David Colombo, a 19-year-old cybersecurity researcher in Germany, came upon the biggest discovery of his young career by accident.
He was performing a security audit for a French company when he noticed something unusual: a software program on the company’s network that exposed all the data about the chief technology officer’s Tesla Inc. vehicle.
The data included a full history of where the car had been driven and its precise location at that moment.
But that wasn’t all. As Colombo dug deeper he realized that he could push commands to Tesla vehicles whose owners were using the program.
That capability enabled him to hijack some functions on those cars, including opening and closing the doors, turning up the music and disabling security features. (He couldn’t take over the cars’ steering, braking or other operations, however.)
The discovery, which Colombo published on Twitter this week, triggered a vigorous discussion online as the latest example of hacking risks associated with the so-called Internet of Things, where seemingly every product — from refrigerators to doorbells — now have an internet connection.
“I’m not sure I would send that tweet again,” said Colombo, who began programming when he was 10.
“The response was crazy. Somewhere in the comments I have pro- and anti-Tesla arguing very heatedly. It just got blown up so much.”
Colombo said he found more than 25 Teslas in 13 countries throughout Europe and North America that were vulnerable to attack, and that subsequent analysis indicated there could have been hundreds more.
The flaws aren’t in Tesla’s vehicles or the company’s network but rather in a piece of open-source software that allows them to collect and analyze data about their own vehicles.
Tesla didn’t respond to requests for comment.
Colombo said a member of the company’s security team contacted him and that he shared his findings.
A spokesperson for the U.S. National Highway Traffic Safety Administration said it has been in contact with Tesla about the matter and that the agency’s cybersecurity technical team would assist with the evaluation and review of the information.
Colombo provided screenshots and other documents detailing his findings and identifying the maker of the affected third-party software, but he asked that Bloomberg not publish specifics because the flaws hadn’t yet been fixed.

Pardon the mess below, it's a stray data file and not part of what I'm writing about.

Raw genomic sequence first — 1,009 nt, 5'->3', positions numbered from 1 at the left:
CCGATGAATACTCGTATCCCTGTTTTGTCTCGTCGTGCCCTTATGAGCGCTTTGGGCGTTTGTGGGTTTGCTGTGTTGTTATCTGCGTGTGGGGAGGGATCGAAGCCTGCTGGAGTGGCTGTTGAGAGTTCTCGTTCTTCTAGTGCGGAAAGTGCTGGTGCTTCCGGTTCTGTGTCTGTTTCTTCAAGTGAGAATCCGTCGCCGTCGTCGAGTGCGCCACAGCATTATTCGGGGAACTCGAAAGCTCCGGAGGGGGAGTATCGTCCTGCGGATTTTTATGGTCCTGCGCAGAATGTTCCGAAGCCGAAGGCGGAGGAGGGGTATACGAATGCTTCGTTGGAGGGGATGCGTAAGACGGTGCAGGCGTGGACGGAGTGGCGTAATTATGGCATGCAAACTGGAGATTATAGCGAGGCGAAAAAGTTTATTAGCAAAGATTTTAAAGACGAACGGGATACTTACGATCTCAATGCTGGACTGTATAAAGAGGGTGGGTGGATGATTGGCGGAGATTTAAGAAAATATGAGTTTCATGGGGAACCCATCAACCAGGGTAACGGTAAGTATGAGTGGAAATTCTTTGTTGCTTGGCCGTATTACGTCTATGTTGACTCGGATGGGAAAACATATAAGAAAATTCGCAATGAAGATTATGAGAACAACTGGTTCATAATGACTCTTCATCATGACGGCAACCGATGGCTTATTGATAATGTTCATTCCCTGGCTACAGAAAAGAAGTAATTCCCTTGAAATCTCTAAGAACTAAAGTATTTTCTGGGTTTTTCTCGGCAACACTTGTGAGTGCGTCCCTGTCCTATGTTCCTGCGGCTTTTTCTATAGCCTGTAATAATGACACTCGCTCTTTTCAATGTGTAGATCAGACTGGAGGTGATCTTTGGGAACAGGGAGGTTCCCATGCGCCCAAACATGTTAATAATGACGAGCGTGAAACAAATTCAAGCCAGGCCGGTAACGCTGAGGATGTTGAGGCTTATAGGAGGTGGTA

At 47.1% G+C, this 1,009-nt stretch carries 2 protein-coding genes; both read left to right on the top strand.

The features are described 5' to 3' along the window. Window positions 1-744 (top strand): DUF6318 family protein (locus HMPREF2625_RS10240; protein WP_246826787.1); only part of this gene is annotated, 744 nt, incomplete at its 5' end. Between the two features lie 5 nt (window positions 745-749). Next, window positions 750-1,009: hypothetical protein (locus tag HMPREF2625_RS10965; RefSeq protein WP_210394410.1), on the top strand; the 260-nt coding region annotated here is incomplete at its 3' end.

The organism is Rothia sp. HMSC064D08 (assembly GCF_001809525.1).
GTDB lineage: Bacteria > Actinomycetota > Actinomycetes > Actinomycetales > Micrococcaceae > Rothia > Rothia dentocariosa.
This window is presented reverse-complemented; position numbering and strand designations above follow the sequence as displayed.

A self-described Tesla fan from Dinkelsbühl — which he described as having “one of the most beautiful old towns in all of Germany” — Colombo said his mother developed breast cancer when he was 13, and he immersed himself further in coding to help distract himself. (She died the following year, he said.)
Bored by school, he said he and his father successfully petitioned the government when he was 15 to allow him to go just two days per week and spend the rest of his time expanding his cybersecurity skills and building a consulting firm, which he named Colombo Technology.
“I was having to learn Latin and literary analysis, and I was like, ‘Why? I could be protecting companies, building secure stuff,’” he said, adding that he concluded that school “was a waste of time.”
Colombo said he has participated in several “bug bounties” — programs where companies pay independent security researchers for weaknesses found in their products — and consulted for companies helping them assess their security.
This isn’t the first time that potentially serious security vulnerabilities involving internet-connected automobiles have been disclosed.
In 2015, a pair of security researchers revealed an attack where they remotely took control of a Jeep Cherokee and killed the engine as a journalist for Wired drove the vehicle at 70 miles per hour down a highway in the U.S.
The shocking demonstration, which was possible because of flaws in the internet-connected infotainment systems, led to the automaker recalling 1.4 million cars and trucks — the first auto recall prompted by cybersecurity concerns.
Since then, researchers have disclosed numerous other hacking risks they’ve discovered with the sophisticated electronics that are increasingly being added to automobiles.
Shortly after the Jeep hack was made public, a different pair of researchers disclosed software flaws in Tesla’s Model S that could have allowed hackers to shut down a moving car’s engine.
The researchers coordinated with Tesla, which issued a software fix at the same time.
Colombo said he was able to contact three Tesla owners — in Germany, the U.S. and Ireland — before disclosing what he had discovered.
He showed Bloomberg screenshots of a private conversation on Twitter where one affected owner allowed him to remotely honk the car’s horn to confirm the vulnerability.
He said he decided to publish his findings after failing to find contact information for most of the other Tesla owners whose data was exposed.
“I wanted to report it to the owners — that’s the whole story,” he said.
“Because if I don’t do it, maybe someone with malicious intent will find those system vulnerabilities and do malicious stuff. Imagine there’s someone who can go up to the Tesla, unlock the doors and take it for a drive.”
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